Actress and memory whiz Henner (Wear Your Life Well: Use What You Have to Get What You Want, 2009, etc.) unveils the secrets to unlocking the hidden recesses of the mind.
The author’s awe-inspiring memory skills, profiled in an episode of 60 Minutes, have eclipsed the fame she won for her portrayal of Elaine Nardo on the beloved TV sitcom Taxi. Despite realizing from an early age that she processed memory differently than other people, Henner didn’t know there was a name for her superlative powers of recollection until she began working with researchers at the University of California, Irvine. There, she learned that she is one of a very small number of people classified with Highly Superior Autobiographical Memory. The average person can recall up to 11 events from each year of their life; Henner remembers—in precise detail—every day of her life since the age of 12. By sharing her ability, Henner writes, readers will be able to “use these lessons to transform your memory, your past, and ultimately, your future.” Blending anecdotes from her personal life and career with scientific data and exercises designed to trigger specific types of memories, the author guides readers on a tour through their past. Henner forgoes typical approaches like mnemonics, place pegs and memory palaces. One test stimulates the olfactory nerves to turn up sense memories; another asks readers to revisit their 21st birthdays to uncover the different ways they archive memories. As the text progresses, Henner skillfully demonstrates how memories can help readers process their past, direct their present and shape their future. Other useful chapters address how to effectively record events in a journal and the ways parents can help their children preserve memories. Henner’s enthusiasm is infectious, though the number of exclamation points may distract some readers.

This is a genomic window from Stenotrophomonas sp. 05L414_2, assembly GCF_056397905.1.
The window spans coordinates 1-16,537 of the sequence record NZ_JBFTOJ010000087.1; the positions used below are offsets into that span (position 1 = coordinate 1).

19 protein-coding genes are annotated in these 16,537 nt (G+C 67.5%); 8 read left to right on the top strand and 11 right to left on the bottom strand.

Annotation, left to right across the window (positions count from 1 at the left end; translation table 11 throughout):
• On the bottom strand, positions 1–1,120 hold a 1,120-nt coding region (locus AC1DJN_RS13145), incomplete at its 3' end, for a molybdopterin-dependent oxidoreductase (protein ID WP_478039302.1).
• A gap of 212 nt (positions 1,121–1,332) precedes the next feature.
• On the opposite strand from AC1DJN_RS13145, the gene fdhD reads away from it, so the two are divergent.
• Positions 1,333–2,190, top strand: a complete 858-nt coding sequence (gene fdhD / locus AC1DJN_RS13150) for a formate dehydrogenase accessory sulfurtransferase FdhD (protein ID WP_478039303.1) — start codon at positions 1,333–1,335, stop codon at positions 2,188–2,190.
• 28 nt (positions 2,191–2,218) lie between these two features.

An effective memory manual with an unusual approach.